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Thursday, 30 April 1942

Senator CAMERON (Victoria) (Minister for Aircraft Production) . - In my opinion, it is correct to say that this bill represents a compromise between honorable senators on both sides of the chamber. The redeeming feature is that honorable senators opposite have seen fit to go part of the way towards the Labour party's policy. Obviously this measure does not represent that policy in toto.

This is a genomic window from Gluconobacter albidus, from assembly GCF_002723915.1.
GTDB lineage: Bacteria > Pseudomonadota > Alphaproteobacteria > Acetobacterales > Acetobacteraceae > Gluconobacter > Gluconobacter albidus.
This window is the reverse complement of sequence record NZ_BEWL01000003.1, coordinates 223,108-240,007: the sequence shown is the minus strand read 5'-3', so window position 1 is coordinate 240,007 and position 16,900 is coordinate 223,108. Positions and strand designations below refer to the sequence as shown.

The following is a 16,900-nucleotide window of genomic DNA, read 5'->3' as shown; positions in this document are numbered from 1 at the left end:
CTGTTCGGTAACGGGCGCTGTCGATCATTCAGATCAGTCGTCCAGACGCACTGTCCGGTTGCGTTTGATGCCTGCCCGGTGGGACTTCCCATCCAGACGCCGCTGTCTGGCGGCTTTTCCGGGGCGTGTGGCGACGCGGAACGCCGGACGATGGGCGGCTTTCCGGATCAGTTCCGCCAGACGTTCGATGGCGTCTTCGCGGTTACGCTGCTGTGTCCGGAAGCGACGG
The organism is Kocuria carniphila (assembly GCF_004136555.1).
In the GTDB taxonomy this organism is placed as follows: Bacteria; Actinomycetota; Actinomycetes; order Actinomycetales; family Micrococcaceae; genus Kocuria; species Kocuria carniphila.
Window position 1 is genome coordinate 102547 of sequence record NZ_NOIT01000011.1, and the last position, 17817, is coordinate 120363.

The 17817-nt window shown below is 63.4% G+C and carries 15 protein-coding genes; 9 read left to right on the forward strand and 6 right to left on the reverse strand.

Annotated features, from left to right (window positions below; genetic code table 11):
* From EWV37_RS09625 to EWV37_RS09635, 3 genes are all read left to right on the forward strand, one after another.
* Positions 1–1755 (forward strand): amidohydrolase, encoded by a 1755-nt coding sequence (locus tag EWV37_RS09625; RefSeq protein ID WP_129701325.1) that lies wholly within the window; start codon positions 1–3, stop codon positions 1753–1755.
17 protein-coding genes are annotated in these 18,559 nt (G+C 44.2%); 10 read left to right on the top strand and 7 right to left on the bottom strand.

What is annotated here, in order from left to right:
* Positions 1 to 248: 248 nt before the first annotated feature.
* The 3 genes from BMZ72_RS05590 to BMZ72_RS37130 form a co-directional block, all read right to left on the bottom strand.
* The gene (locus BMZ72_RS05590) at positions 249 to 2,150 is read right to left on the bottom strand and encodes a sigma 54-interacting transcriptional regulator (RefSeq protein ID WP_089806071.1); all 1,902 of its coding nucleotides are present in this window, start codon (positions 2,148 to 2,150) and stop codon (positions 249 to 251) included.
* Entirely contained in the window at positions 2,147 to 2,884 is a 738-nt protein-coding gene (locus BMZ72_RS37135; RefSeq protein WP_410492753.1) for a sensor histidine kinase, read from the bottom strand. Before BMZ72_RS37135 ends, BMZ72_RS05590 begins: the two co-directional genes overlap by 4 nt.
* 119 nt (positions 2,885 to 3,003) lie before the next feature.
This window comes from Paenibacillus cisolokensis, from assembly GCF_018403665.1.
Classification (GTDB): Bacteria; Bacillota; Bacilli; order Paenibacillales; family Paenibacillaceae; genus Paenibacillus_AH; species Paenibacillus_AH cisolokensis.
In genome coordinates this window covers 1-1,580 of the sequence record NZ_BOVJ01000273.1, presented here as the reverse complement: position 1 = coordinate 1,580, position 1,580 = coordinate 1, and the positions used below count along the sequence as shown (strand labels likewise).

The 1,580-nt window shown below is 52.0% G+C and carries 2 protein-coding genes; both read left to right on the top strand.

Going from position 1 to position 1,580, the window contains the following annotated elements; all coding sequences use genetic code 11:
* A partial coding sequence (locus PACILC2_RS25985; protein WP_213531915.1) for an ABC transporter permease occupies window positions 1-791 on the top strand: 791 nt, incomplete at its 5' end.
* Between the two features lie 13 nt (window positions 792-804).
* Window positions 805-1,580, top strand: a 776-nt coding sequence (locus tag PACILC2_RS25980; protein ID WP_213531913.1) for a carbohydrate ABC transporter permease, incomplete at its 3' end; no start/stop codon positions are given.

Senator Allan MacDonald - It is not even a second-cousin to it.